UPDATED at 4:15 p.m. with comments from Public Safety Director Jimmie Edwards.
ST. LOUIS • St. Louis Circuit Attorney Kimberly M. Gardner on Monday questioned whether police tried to block drug and alcohol testing of on-duty St. Louis police officers who were present when an off-duty colleague, Katlyn Alix, was shot last week.
The letter to Chief John Hayden and Public Safety Director Jimmie Edwards says there was "probable cause at the scene that drugs or alcohol may be a contributing factor in a potential crime."
In the letter, released Tuesday, Gardner says a police lieutenant erroneously told her office that a hospital would not honor a search warrant for the officers' blood. Gardner wrote that hospitals commonly accept search warrants in criminal cases.
The letter says urine and breath tests were later performed, but not a blood test, which can be more exact. They later learned that the samples had been obtained by internal affairs in a way that may block their use in a criminal prosecution. Officers generally must comply with internal affairs investigations, but that compelled testimony or evidence can't be used against them in court.
Gardner said the testing "appears as an obstructionist tactic to prevent us from understanding the state of the officers during the commission of this alleged crime."
Gardner's office charged Officer Nathaniel Hendren Friday with involuntary manslaughter and armed criminal action.
In a news conference Tuesday, Edwards rejected the obstructionist claim as "ludicrous." He said urine is often used to test for drugs, and said prosecutors, and the public, would find out the results of the screening. He also called the claim that drugs and alcohol may have been at the scene of Alix's shooting "a bad assumption," but declined to say more.
Gardner's letter also complains that police officials initially characterized the shooting as an "accident" or an incident involving the "mishandling" of a firearm, which she called an "inappropriate" "pre-disposed conclusion about the potential outcome of a case."
"It's particularly troublesome given that the Force Investigative Unit is required to conduct objective investigations of officer-involved shootings," she wrote.
Edwards said Hayden "operated on the information he was given," and said investigations are often "fluid." He said Hayden should not be criticized for trying to provide information to the public and be transparent.
Gardner also said she wanted to sit down with both men to discuss "other issues" concerning the investigation, and Edwards on Tuesday said he'd already accepted.
The existence of the letter was first reported by KMOV.
On Monday, an attorney for Hendren said some are spreading rumors and "unsupported theories" about what happened.
"We are aware of the rumors, innuendo, and salacious gossip surrounding the accidental death of Officer Katlyn Alix," Talmage Newton IV said in a statement. "There is no evidence, nor will there ever be, that this was anything more than a tragic accident. Nate Hendren is devastated by the loss of Katlyn Alix. … Our thoughts and prayers continue to be with Officer Alix’s family during this difficult time."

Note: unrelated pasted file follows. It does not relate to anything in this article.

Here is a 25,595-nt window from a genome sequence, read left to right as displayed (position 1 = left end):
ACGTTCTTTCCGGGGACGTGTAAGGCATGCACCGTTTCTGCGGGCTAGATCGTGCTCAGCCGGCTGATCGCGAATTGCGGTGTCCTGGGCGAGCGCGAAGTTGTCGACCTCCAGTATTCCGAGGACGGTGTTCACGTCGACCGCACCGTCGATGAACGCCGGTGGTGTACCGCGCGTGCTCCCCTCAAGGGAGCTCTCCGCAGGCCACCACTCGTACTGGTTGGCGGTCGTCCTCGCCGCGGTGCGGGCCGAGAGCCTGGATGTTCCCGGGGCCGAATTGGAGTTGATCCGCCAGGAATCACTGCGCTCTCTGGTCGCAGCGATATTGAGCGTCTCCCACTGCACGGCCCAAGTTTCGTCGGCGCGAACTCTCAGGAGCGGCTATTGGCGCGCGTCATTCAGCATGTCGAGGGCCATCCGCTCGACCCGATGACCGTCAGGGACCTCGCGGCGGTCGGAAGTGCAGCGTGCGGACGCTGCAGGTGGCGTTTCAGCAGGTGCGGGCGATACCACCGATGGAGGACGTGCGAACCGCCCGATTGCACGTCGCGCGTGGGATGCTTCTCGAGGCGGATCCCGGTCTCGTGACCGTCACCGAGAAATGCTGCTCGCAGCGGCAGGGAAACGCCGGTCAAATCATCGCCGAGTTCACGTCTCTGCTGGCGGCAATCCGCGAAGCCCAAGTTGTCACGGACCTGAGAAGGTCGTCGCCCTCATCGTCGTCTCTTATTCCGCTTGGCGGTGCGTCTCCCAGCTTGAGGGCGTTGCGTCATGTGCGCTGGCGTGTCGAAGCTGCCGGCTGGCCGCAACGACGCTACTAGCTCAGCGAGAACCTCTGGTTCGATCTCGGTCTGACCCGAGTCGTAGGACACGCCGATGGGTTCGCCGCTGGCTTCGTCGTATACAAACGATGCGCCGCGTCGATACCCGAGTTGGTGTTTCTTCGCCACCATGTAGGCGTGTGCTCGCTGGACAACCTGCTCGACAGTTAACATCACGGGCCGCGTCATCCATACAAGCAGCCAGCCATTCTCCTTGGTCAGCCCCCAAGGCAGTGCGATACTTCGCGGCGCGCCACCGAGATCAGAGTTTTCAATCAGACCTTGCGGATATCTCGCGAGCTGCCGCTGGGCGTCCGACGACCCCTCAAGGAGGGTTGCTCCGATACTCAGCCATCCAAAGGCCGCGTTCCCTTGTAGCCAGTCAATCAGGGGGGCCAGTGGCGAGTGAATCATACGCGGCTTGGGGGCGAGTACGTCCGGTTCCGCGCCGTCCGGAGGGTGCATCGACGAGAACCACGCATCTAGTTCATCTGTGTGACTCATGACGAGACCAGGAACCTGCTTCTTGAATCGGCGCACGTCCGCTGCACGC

After Gardner's letter surfaced, Newton released a second statement that said Gardner "ignored the seasoned professionals on the scene, who are experienced and entrusted with investigations, when she filed these uninformed and unsustainable charges."
Newton also said the letter made clear that Gardner was "willing to break the law and violate the Constitution to prosecute Officer Hendren for a situation that was a tragic accident."
"It is clear that Circuit Attorney Gardner cannot be impartial, unbiased or objective in continuing to prosecute these charges, and that the entire investigation is unsalvageable and the prosecution irreversibly tainted due to Circuit Attorney Gardner’s unconstitutional investigation and prosecutorial misconduct."
Also on Tuesday, Hendren made his first court appearance by video from jail at about 9 a.m. Sheriff's officials said Hendren would be moved to a jail outside the city for his own protection. His lawyer is trying to get Hendren's $50,000 cash bail reduced.
Hendren and his partner, both 29, were supposed to be on duty early Thursday in the city's 2nd District but were at Hendren's house about 2 miles away with Officer Katlyn Alix, who was off duty. Charging documents say Hendren removed all the bullets from a revolver, then put one back. He and Alix took turns pulling the trigger on the gun while pointing it at each other, according to court documents. Alix was shot in the chest and was pronounced dead after Hendren and his partner rushed her to SSM Health St. Louis University Hospital.
Hendren was suspended without pay. His partner, who has not been identified, has been placed on paid administrative leave, as is standard procedure following a shooting involving an officer.
Other details of what happened in the house have not been released. Police Chief John Hayden has not spoken publicly about the shooting since a 2:30 a.m. news conference at the hospital Thursday, though he released a statement praising Alix’s work as an officer later that day.
The department released a brief summary of the shooting on Thursday, saying Alix was shot when another officer "mishandled" a gun. Police also released a photo of Alix on Thursday, and Hendren's booking photo Monday, but no further information about what happened in the house.
Alix was a two-year veteran on the force. Hendren has one year of service, and his partner has about two years.
A prayer service will be held for Alix at 9:15 a.m. Wednesday at Kutis Funeral Home, 2906 Gravois Avenue, followed by a 10 a.m. funeral Mass at the Cathedral Basilica.